More on the (mixed) virtues of teaching to the test

I said in my last post that teaching to the AP tests was, in some important ways, good for both my teaching and my students’ learning.


I had to begin each year with a tight schedule and stick to it. Since students and teachers share a temptation to slow the pace and take the occasional (or not so occasional) breather, this provided valuable discipline. I might not agree with all of the content that the College Board prescribes, or fails to prescribe, but I agreed with most of it. Moreover, I had to make sure that I taught as much of this content as possible.

My students, in turn, might grumble, but if they wanted colleges to grant them credit they had to make sure that they learned most of this content. Since the tests included essay as well as multiple choice questions, map and graph interpretations, and, in the case of AP European History, critical interpretation and synthesis of primary and secondary sources, students needed to develop critical reading skills as well as absorb and regurgitate information. In other words, for all their shortcomings, the AP tests encouraged students to meet the proposed national standards and actually absorb some information about history or government.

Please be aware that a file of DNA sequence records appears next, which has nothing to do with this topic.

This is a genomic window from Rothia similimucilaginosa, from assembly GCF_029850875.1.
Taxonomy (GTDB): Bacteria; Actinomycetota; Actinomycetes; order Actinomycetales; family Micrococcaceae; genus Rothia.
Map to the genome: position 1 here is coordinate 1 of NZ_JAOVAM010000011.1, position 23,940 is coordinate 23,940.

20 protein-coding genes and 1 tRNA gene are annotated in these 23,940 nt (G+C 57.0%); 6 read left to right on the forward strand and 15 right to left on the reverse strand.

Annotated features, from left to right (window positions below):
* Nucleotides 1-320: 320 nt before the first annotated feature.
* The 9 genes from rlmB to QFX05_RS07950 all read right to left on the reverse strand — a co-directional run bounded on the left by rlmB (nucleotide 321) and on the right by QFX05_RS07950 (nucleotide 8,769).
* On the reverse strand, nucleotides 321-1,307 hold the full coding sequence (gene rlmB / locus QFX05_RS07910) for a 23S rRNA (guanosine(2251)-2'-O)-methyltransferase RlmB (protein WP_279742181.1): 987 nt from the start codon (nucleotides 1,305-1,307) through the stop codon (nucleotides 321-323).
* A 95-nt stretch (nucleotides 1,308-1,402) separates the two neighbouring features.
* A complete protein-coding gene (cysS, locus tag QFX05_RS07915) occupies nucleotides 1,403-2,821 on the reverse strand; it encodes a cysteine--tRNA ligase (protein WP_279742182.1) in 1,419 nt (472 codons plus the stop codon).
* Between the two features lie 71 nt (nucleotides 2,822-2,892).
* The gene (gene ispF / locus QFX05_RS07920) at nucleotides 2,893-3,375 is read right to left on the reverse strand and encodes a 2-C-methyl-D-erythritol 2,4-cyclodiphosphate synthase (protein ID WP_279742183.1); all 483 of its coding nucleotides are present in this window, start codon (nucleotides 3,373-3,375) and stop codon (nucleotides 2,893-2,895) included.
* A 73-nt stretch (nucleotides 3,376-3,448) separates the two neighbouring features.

Teaching to the test offered us one other under-appreciated benefit. My students and I shared a common objective – and a common enemy. We both wanted the students to score well. And we both pitted ourselves against the College Board. Although I taught the class, I was NOT the final arbiter of success. Pandering to students by easing up might win me some short term approval, but neither students nor parents would thank me in the long run. Cajoling me would do students no good when their multiple choice answers passed through the Scantron and their essays landed at the table of the dreaded, anonymous AP essay “reader”.

Process-oriented tests are better than nothing. It remains to be seen whether, or how, these new “common standards” tests will be different from the so often maligned NCLB tests. And I wonder whether the tougher standards — however vague — will survive when they reveal, as I predict they will, even more glaring achievement gaps.

Stay tuned – the National Assessment of Educational Progress history test results come out this week.

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